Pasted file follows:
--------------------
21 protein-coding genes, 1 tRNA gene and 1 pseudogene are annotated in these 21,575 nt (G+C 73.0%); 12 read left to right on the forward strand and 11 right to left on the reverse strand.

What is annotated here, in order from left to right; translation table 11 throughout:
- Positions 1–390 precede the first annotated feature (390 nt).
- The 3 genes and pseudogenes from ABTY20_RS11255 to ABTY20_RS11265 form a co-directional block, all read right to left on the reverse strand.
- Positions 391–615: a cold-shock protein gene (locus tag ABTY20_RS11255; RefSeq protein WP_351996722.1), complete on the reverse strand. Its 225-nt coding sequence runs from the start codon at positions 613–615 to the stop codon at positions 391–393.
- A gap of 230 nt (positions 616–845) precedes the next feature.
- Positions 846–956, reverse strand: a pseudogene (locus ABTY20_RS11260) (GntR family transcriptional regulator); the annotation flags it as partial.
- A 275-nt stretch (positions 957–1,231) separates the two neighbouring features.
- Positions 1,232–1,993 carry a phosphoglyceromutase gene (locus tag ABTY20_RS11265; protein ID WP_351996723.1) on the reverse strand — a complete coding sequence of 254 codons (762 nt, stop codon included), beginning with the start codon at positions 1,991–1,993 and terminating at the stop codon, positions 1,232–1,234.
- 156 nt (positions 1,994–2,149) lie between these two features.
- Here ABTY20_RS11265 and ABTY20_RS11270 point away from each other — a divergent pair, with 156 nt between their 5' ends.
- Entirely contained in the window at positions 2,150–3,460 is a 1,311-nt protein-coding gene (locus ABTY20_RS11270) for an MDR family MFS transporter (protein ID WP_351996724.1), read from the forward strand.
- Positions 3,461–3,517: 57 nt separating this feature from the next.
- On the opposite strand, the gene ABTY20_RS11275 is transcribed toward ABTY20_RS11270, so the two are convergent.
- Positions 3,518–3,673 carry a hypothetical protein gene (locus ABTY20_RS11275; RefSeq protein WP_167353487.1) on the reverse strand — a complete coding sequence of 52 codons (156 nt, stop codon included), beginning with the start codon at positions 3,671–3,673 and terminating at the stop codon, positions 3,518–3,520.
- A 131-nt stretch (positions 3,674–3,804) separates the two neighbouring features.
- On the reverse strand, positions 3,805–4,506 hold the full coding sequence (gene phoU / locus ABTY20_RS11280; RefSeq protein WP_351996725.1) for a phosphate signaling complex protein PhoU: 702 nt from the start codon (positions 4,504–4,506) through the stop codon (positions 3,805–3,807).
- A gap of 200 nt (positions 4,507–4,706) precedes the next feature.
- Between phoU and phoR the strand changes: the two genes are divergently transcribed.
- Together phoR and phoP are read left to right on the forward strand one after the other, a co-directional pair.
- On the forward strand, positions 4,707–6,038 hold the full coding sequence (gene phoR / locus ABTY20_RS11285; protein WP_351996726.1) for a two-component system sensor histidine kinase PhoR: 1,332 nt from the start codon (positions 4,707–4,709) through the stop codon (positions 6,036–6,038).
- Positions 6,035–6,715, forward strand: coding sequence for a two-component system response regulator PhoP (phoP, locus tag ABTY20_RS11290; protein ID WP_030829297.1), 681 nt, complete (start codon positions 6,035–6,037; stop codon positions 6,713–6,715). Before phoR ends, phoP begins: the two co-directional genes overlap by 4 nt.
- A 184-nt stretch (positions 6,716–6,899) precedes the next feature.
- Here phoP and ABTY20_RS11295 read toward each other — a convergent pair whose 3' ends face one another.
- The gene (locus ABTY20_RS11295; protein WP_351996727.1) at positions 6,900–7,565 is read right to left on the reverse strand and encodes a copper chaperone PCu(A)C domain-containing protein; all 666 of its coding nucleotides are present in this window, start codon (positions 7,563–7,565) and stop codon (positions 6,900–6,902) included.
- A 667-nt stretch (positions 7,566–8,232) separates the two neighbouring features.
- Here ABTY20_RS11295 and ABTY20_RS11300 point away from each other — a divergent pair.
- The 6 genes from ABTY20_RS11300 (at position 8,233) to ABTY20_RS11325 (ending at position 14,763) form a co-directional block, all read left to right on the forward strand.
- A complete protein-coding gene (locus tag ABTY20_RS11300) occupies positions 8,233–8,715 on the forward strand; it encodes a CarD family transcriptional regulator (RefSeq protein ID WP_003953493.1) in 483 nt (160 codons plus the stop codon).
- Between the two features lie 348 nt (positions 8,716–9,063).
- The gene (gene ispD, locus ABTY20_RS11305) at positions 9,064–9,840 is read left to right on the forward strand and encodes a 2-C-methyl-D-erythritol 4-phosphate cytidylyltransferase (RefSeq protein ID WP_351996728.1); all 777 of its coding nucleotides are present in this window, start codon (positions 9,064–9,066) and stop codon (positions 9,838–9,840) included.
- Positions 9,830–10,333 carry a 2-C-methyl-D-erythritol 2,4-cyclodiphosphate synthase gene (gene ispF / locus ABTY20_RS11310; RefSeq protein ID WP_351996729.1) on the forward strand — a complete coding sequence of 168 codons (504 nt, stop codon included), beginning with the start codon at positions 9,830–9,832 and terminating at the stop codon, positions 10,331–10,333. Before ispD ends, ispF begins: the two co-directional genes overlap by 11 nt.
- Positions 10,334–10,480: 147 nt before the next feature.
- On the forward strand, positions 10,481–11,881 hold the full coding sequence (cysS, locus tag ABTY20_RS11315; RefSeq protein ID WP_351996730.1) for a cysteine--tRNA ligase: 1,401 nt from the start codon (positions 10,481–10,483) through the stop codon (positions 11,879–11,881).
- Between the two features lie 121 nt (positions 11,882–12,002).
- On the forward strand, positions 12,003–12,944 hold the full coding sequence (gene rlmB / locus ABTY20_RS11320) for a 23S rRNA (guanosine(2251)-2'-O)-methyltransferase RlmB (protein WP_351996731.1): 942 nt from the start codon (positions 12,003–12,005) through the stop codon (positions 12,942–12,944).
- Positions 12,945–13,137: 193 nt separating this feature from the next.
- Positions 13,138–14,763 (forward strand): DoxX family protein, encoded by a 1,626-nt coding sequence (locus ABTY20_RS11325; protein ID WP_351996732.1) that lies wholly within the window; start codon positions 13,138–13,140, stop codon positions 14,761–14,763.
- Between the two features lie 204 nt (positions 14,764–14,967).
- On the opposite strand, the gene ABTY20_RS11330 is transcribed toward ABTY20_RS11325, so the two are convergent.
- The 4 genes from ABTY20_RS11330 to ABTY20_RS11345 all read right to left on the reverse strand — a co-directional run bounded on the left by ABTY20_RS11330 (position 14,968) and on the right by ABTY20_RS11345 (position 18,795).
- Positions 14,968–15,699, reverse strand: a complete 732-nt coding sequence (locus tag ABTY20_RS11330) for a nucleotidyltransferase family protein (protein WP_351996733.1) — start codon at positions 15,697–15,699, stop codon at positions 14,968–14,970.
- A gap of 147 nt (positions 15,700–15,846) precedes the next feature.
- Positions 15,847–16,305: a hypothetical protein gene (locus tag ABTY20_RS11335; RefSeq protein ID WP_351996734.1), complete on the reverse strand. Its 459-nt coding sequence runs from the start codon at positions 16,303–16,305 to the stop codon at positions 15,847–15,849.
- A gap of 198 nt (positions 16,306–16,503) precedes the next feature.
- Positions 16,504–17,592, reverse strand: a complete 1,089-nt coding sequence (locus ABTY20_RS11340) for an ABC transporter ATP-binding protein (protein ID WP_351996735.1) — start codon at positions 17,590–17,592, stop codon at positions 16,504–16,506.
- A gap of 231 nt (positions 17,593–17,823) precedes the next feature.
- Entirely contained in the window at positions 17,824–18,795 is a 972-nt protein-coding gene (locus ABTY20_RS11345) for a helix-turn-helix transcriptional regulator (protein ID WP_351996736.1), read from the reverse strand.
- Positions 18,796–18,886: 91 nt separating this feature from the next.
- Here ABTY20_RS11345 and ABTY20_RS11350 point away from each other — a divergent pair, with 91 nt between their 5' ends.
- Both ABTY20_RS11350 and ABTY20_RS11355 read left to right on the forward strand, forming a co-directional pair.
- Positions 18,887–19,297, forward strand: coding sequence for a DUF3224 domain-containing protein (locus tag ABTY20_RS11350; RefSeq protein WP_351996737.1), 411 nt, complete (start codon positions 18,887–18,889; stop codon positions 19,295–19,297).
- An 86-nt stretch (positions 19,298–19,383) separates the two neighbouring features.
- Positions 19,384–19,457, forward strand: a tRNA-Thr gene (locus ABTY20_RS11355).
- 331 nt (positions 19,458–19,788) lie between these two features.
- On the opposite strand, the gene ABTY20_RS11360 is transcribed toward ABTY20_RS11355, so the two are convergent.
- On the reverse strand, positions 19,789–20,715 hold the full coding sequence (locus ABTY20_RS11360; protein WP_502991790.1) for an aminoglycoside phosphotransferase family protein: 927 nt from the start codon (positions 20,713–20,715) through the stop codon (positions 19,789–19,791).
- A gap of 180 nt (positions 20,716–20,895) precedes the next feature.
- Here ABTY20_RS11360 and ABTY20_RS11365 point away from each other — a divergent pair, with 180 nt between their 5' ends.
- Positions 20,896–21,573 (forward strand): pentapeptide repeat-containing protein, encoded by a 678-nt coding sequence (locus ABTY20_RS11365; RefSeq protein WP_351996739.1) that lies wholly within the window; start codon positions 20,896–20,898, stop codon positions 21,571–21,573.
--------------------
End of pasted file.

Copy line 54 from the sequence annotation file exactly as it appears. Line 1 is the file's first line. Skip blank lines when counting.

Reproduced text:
- Positions 19,384–19,457, forward strand: a tRNA-Thr gene (locus ABTY20_RS11355).